The photography of World War II is often characterized by the images that emerged from the conflict surrounding the Holocaust. While these images are undoubtedly the most powerful of all the photographs from the war, the liberation of the Jewish concentration camps could not have been possible without the valiant efforts of the Soviet Union's Red Army. The Red Army engaged with the Nazis in eastern Europe for nearly four years as they repelled the Nazi invasion of the Soviet Union and ultimately drove the Germans back to Berlin until their defeat. These incredibly violent and casualty filled years of fighting were captured by Russian photographer Dmitri Baltermants.
Baltermants became prominent during and after World War II for his photographs the eastern front. Having fought in the Red Army in Ukraine, Poland, and Germany, Baltermants had the opportunity to capture images from a variety of locations for the Soviet newspaper, Na Razgrom Vraga. While many of his most famous images were not published until the 1960s under Nikita Khrushchev due to Stalin's censorship policies, Baltermants had established himself as a notable war photographer. Baltermants' images of the Russian front are a vital part of Soviet photojournalism and offers viewers a glimpse into the life of the Russian soldier.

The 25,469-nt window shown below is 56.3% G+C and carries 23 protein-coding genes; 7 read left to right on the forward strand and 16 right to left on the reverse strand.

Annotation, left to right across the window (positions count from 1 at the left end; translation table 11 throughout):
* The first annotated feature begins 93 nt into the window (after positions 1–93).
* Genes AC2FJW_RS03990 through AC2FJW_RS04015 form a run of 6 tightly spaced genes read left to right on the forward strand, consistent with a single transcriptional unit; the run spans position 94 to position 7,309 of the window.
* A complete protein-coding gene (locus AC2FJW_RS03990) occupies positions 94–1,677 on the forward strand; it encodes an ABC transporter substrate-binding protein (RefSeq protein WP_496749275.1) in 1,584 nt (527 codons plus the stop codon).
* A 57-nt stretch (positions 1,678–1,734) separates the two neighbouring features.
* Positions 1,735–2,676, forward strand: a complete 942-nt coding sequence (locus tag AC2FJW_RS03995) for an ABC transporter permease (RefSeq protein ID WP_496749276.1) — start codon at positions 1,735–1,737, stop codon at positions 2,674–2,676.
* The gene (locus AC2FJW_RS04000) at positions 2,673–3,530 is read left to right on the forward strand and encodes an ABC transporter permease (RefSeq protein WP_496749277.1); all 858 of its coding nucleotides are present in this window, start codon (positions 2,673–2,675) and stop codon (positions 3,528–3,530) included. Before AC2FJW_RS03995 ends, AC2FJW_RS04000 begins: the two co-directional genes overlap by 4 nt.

These images vary in subject, yet manage to show the severity of the war in the east. Ranging from depictions of great Soviet victories to moments of devastation and grief, Baltermants successfully characterizes the sentiment surrounding the war. Despite the eventual allied victory over the Nazis, the horrors of the war for the Russians in their homeland reflects the cost of war.